The sun will come out again, will the country be ready?

Ben D. Kritz

Ben D. Kritz

By the time this column hits the newsstands, a very large part of the Philippines will already be experiencing the effects of the approaching typhoon named Ruby by the local weather authorities and Hagupit by the international forecasters.

Hagupit, I was informed by no less an expert than our CEO here at The Manila Times, is a Tagalog word meaning “whip,” making this occasion a rare time that the international name actually makes more sense than the local one. I think all typhoons should be named so appropriately.

“Ruby” to me means the nice lady who runs a sari-sari store over by the elementary school; Hagupit, now that I know what it means in English, presents an altogether different mental image.

The reaction of the public at large to the approaching storm, which, although we might sincerely wish it wouldn’t, is certain to cause considerable damage to lives and property, has been admirable. Having been in this country for more than a decade, I’ve personally come to terms with the reality that large-scale, destructive typhoons are a regular occurrence. As the years have gone by (beginning in 2006, when my neighborhood took a direct hit from Typhoon Milenyo), it seems to me the general population has steadily become more aware and engaged, more interested in following the forecasts and making a sincere effort to prepare themselves. Certainly, the brutal object lesson of last year’s Typhoon Yolanda did a lot to encourage a more proactive approach on the public’s part, which is good because it reduces the chances that human tragedy will be repeated on a similar scale.

But the people themselves can only do so much; it is up to the government to do the heavy lifting in terms of preparation and response, and the object lesson of Yolanda does not seem to have made much of an impression on the country’s institutions. Beginning with the official weather bureau, PAGASA, which insisted on maintaining a forecast that differed – and differed wildly – from most of the better-equipped and more experienced international agencies, to the image of smiling, relaxed President B.S. Aquino 3rd, yellow ribbon lapel pin (a symbol that seems destined to be about as inspiring as a swastika or a burning cross by the time he’s through) firmly in place, blandly reassuring the country the government is prepared without giving details.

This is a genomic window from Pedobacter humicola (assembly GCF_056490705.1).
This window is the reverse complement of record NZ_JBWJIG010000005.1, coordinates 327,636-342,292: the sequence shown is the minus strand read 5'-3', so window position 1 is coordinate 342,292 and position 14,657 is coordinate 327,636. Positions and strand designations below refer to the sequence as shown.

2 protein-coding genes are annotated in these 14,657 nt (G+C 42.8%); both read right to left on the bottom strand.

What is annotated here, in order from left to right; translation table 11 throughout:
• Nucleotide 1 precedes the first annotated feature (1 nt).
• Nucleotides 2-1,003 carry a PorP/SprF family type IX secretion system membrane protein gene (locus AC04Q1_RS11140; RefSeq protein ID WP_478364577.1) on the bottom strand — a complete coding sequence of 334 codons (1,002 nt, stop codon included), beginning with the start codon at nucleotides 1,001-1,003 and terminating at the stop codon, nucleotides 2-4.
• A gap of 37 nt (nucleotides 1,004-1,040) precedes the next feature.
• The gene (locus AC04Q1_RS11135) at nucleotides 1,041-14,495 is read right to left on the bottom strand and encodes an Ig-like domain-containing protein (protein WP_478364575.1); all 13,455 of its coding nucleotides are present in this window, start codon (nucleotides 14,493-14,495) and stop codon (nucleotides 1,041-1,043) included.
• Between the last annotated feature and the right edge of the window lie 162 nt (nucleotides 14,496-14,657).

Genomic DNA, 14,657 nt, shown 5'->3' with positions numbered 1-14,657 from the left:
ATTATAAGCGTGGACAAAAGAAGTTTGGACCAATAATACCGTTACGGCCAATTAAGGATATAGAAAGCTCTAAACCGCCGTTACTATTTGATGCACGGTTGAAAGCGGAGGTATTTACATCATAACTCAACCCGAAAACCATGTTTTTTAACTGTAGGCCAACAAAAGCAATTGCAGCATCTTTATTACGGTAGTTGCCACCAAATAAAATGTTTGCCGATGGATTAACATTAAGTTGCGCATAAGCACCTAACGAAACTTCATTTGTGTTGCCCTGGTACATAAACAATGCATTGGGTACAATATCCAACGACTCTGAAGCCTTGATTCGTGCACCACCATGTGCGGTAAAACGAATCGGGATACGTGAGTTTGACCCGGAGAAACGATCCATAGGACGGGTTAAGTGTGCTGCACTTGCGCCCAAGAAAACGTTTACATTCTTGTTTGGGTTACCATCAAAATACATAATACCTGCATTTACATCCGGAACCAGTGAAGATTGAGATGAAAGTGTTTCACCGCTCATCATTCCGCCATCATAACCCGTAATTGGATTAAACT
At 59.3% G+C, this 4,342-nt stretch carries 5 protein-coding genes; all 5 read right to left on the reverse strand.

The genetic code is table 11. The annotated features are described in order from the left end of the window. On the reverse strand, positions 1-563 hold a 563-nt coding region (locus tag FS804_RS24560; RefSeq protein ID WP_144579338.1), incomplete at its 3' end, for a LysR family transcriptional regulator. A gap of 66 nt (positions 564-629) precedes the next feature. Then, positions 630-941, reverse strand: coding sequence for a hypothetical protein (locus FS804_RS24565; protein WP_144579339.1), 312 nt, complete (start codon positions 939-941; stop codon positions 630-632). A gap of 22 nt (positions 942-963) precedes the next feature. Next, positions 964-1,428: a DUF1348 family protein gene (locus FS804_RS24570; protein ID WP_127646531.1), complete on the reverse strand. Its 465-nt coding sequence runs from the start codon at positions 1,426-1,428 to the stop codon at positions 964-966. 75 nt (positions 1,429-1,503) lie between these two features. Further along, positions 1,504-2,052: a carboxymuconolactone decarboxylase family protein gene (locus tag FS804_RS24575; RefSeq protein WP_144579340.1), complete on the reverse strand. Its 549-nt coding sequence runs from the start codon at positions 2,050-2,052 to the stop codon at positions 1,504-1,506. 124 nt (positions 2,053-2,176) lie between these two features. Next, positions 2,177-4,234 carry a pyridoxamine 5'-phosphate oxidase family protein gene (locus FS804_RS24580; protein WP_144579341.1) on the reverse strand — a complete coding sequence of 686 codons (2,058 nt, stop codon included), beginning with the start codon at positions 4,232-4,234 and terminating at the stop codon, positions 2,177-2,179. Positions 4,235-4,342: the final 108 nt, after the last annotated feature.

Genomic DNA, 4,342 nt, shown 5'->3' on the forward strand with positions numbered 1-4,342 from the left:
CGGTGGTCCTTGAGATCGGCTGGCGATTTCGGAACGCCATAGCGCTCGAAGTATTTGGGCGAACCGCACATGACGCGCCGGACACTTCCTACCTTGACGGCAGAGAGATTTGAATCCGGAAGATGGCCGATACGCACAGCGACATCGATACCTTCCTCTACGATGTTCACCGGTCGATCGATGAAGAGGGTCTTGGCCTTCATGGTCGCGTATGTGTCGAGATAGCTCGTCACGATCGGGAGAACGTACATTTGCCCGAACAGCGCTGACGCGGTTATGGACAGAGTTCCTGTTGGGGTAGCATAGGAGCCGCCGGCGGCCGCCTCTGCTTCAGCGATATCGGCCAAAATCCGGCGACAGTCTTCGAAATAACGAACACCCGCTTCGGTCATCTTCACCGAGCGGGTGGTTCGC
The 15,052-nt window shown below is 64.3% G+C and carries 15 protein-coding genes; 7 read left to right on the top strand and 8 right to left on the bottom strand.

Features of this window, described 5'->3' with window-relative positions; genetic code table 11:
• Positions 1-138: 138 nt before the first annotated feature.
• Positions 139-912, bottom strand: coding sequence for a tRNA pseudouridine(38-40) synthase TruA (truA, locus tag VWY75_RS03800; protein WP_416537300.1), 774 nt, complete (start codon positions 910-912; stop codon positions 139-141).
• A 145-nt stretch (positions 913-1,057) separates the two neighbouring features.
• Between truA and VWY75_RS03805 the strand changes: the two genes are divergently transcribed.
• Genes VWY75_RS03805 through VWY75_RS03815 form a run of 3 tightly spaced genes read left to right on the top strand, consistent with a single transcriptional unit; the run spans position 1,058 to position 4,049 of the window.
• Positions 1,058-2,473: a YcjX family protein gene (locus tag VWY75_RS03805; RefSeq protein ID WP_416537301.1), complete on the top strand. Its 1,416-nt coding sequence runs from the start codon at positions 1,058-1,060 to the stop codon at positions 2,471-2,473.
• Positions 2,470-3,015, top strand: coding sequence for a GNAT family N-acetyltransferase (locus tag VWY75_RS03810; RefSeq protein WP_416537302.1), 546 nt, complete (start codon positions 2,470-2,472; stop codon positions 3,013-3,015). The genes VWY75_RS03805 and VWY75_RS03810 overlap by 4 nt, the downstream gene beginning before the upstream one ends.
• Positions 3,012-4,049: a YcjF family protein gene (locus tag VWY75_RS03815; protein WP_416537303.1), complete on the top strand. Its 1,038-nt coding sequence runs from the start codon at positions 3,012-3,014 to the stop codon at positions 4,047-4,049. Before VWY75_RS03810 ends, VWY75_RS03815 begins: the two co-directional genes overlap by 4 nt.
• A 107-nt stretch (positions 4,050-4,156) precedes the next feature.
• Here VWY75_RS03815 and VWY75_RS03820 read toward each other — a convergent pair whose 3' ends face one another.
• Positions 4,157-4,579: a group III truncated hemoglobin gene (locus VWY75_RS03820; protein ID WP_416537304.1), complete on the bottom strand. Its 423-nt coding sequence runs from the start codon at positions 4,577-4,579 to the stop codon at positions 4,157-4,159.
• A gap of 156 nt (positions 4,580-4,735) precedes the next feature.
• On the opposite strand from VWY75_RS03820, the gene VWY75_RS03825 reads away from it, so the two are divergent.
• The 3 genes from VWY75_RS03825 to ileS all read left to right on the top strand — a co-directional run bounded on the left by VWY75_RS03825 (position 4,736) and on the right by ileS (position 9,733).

Once upon a time that might have been comforting, but in the wake of his administration’s complete – and ongoing, to be frank – failure to react effectively to Yolanda, the distinct lack of sobriety on the President’s part only serves to heighten public anxiety.

Another likely casualty of the approaching typhoon has gotten no attention whatsoever, and may very well turn out to be the biggest and most persistent problem the storm leaves in its wake. After a third quarter in which the country’s economy slowed considerably from its energetic pace earlier in the year, most everyone was counting on the last quarter of the year to provide a much-needed boost. Which it would, ordinarily, due to holiday consumption and end-of-year window-dressing in government and business expenditures, were it not for the inconvenient presence of yet another large, destructive typhoon. Last year’s Typhoon Yolanda occurred a little earlier in the quarter, and mainly affected a part of the country that contributes a relatively smaller proportion of the GDP. Typhoon Ruby, on the other hand, is arriving at the peak of the season in economic terms and, unless the most reliable forecasts change dramatically between the time of this writing (mid-morning on Friday) and the actual arrival of the storm, is expected to cut a path across, or at least very close to, Metro Manila.

Wherever the typhoon eventually goes, there is not much to be done at this point to minimize the harm it will cause, but what the government – and to the extent they can, local businesses and ordinary citizens – should be preparing for is a quick recovery. Plans should already be in preparation; they evidently are not, and a repeat of the unconscionable delay of nearly a year to produce a recovery plan after Typhoon Yolanda will not only be morally unacceptable, it will be disastrous for the country’s overall well-being.

The Philippines is very good at enduring these regular calamities, and its people will endure this one, perhaps better than ever before, given the palpable improvements in the level of attention and seriousness being applied by the general public. Having learned that much, now everyone needs to take in the next lesson: looking beyond the storm, and getting back to work as rapidly as possible.


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